in Three Clerks

Chapter 27 – Excelsior


The title of this chapter is the Latin motto—Higher—which has already been used in regard to Alaric and Charley.  Now it is applied to the marriage hopes of both Clementina and Norah: for Clementina it is a lofty attainment to be engaged to the expert dancer M. Jaquêtànape, and Norah thinks of a marriage to Charley as a desirable rise in the world. Trollope makes it clear in Norah’s case that she does not herself invoke the Latin word but rather the equivalent translation “into excellent Irish.”

At the chapter’s close “Excelsior!” appears again in reference to Alaric and Charley. Alaric exhorts himself with the Latin when he envisions future advances in his career, and Charley’s thoughts of avoiding marriage with Norah and instead joining himself to Katie are accompanied by the motto. Charley, however, is immediately brought low by the bailiff’s hand.  [RR 2016]



When Katie wakes up feeling ill on the morning after the ball at Mrs. Val’s home, a family doctor is called to look at Katie. The doctor believed that Katie’s fall into the river is what prompted her symptoms, but as the narrator says, had the doctor known about the dancing episode at Mrs. Val’s home, he would “have acquitted the water-gods of the injury.” Invocation of such non-Christian deities gives a Classical yet humorous flavor to this passage and draws attention to the fact that as far as the doctor doesn’t understand Katie’s illness, perhaps the prescribed treatment won’t make her feel better either. [GZ 2016]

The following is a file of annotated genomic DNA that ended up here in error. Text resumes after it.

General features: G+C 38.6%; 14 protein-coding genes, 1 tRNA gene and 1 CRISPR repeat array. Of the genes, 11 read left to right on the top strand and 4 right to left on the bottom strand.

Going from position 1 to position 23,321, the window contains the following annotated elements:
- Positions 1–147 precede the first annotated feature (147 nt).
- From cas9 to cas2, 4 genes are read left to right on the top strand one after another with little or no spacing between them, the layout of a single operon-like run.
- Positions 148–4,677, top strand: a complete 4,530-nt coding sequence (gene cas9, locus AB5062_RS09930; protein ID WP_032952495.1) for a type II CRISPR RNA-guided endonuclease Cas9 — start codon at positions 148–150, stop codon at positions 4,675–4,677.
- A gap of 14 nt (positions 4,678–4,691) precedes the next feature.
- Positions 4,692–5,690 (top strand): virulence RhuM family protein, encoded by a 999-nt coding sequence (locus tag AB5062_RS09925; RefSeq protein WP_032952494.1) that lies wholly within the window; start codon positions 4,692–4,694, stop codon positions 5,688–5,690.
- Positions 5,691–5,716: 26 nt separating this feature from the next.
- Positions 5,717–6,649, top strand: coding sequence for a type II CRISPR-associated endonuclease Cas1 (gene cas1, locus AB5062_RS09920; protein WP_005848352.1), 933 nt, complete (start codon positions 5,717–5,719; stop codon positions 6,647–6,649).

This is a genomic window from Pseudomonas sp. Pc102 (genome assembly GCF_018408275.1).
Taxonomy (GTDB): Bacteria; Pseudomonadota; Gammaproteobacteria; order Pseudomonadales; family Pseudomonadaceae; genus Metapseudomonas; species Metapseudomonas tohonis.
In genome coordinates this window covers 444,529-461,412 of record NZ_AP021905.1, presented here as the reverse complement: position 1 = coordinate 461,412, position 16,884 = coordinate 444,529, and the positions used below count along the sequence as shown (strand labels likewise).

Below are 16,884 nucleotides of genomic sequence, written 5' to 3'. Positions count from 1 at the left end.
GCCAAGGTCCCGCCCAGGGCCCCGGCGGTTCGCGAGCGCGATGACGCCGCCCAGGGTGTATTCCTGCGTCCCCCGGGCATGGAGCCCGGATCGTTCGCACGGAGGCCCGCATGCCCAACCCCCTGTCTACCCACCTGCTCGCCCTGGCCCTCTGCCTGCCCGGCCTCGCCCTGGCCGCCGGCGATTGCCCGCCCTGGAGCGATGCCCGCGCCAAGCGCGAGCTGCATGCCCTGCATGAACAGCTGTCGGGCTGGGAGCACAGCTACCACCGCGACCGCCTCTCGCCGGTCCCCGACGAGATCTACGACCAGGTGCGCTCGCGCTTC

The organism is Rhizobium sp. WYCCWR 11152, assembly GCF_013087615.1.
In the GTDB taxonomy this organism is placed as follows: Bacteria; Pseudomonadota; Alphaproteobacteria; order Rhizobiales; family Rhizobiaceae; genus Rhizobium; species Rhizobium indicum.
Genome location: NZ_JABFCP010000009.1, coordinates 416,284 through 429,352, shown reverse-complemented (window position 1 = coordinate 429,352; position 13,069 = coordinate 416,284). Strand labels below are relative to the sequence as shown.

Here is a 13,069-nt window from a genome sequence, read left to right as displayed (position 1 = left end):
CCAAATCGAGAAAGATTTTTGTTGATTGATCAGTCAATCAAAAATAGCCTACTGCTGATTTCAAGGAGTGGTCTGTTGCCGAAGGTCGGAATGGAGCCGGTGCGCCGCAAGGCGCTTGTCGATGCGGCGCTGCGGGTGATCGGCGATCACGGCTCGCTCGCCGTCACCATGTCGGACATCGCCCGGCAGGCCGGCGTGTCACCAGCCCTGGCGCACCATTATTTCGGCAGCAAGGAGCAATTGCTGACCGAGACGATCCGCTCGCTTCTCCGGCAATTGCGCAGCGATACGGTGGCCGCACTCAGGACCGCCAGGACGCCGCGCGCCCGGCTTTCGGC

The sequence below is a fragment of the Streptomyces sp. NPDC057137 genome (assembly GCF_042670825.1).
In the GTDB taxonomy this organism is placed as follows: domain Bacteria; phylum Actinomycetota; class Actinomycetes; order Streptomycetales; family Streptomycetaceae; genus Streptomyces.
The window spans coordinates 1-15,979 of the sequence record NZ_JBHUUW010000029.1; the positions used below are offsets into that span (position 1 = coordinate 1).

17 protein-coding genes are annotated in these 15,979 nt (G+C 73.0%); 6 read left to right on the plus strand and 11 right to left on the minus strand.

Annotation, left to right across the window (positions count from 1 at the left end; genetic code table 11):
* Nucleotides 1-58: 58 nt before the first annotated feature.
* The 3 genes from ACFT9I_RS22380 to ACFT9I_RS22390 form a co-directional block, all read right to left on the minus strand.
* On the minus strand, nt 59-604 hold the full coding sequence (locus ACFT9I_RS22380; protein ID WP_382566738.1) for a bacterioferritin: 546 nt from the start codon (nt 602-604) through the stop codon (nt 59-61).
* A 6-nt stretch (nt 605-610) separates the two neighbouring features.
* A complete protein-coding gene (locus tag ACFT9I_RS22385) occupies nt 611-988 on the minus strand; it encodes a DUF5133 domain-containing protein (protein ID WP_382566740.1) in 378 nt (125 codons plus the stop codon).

In contrast to the simplicity of the visitors’ waiting area at the Office of Internal Navigation, the luxurious and spacious sitting area at the Office of Weights and Measures is described by the narrator as “quite a little Elysium.” This reference to the Classical counterpart of the Christian heaven draws on earlier comparisons of these two offices and reinforces Charley Tudor’s lowly and morally questionable position. [GZ 2016]



Undy introduces Alaric to men “whom to know should be the very breath in the nostrils of a rising aspirant.” Trollope’s wording draws on the common use of English aspirant to name someone who is ambitious to attain a certain station or office, but it also activates the Latin etymology of the word—“breathing.” [RR 2016]


ancient customs

Sir Gregory Hardlines “may, perhaps, be supposed to have had some slight prejudice remaining in favour of ancient customs” in regard to obtaining a job with the civil service. The use of terms such as ancient, patronage, and candidates may together impart a Roman flavor to this passage, conflating practices of British preferment with the Roman patron/client system and Roman seekers of office. This connection to ancient history makes the Victorian practices which Mr. Jobbles would like to dismantle seem all the more entrenched in contemporary society. [RR 2016]


St. Peter and Elysium

According to the narrator, Sir Gregory Hardlines hypothetically likens himself to “St. Peter to whom are confided the keys of the Elysium,” in the sense that as a member of the Examination Board, Sir Gregory discriminates among the candidates who are trying to enter public service (the Elysium in this analogy). This combination of Christian and Classical imagery makes Sir Gregory seem doubly powerful (but the substitution of the Classical heaven for the Christian heaven prevents him from seeming blasphemous) while highlighting his moral rectitude (Christianity) and social influence (Classicism). [GZ 2016]



When Sir Gregory Hardlines recommends Alaric Tudor as a replacement for Mr. Jobbles’ position at the Examination Board, the relationship between Alaric and Sir Gregory seems like that of a client and patron in ancient Rome. In ancient Roman society, a client attended to his patron dutifully, just like Alaric was said to have “been Sir Gregory’s confidential man all through.” In return, the patron provided the client with connections and resources that only the patron usually had access to. [GZ 2016]